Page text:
Both are fine. The difference is in how the speaker is choosing to frame the event in time.
The goal that France have been looking for is choosing to treat this as an event extending to the present. The goal that France were looking for is choosing to treat it as an event in the past.
Both are grammatical and idiomatic. In this case there is very little difference in meaning.
The people who tell you that it depends on the objective question of when the event or situation finished, are giving you a simplified explanation to try and make it easier to understand; but their description does not match the way that English is actually used.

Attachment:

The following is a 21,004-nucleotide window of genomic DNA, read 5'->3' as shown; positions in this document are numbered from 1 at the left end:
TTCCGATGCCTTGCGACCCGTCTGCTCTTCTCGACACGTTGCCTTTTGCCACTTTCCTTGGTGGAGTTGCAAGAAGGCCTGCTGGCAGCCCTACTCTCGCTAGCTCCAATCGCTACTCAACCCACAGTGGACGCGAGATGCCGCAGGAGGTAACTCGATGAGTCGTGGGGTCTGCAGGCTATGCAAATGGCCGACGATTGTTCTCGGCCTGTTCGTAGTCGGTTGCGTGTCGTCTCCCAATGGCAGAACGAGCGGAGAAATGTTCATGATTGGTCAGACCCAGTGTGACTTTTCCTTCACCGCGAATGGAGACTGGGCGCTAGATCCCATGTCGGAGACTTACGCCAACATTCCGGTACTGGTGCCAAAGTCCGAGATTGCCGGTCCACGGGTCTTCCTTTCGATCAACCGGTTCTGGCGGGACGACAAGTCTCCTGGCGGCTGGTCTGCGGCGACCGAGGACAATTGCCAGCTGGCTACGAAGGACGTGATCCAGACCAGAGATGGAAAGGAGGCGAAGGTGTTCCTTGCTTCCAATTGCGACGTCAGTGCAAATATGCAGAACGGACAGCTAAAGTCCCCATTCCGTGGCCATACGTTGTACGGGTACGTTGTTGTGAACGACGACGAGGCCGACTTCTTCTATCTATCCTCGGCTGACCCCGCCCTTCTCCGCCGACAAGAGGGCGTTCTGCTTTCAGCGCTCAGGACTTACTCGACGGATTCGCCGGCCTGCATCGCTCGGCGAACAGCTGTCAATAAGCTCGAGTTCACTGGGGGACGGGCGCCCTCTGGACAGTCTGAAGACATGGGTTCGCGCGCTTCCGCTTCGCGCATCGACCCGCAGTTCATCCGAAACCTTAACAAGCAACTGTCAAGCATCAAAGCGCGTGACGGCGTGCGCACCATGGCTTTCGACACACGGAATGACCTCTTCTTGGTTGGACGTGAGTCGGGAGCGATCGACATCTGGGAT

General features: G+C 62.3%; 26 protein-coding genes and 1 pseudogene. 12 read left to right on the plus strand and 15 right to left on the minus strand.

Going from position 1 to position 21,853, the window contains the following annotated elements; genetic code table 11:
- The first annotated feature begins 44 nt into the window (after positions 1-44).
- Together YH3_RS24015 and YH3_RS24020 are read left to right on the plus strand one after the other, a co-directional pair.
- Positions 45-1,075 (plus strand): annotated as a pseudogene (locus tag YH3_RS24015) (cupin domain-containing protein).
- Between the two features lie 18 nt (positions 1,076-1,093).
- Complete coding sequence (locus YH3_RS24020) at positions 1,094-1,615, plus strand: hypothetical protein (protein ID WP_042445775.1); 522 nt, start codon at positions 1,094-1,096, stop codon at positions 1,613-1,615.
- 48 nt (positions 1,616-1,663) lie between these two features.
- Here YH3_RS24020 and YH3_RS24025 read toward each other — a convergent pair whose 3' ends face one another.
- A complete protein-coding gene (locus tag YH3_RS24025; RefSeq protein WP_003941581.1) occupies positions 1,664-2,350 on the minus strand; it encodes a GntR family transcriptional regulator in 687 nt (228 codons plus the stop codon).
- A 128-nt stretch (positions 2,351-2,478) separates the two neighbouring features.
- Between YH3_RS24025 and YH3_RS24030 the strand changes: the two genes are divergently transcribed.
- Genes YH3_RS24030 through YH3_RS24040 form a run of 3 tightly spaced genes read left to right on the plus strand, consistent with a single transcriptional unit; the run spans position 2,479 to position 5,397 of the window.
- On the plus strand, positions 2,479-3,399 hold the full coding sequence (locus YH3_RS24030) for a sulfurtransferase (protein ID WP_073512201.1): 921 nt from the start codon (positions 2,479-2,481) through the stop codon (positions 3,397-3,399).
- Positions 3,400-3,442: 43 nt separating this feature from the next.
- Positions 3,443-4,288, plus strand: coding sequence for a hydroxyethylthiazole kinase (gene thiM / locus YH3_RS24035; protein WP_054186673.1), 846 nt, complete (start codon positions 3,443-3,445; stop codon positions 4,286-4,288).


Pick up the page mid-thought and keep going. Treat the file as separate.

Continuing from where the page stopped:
Many choices in the compound tenses of English (eg the choice of past vs. present perfect, past vs. past perfect, past vs past continuous, perfect vs. perfect continuous, past vs. perfect continuous, simple present vs. present continuous vs. future) do not correspond to objective differences, but to how the speaker is choosing to construct the temporal relationships between events, and often a different choice would be equally appropriate.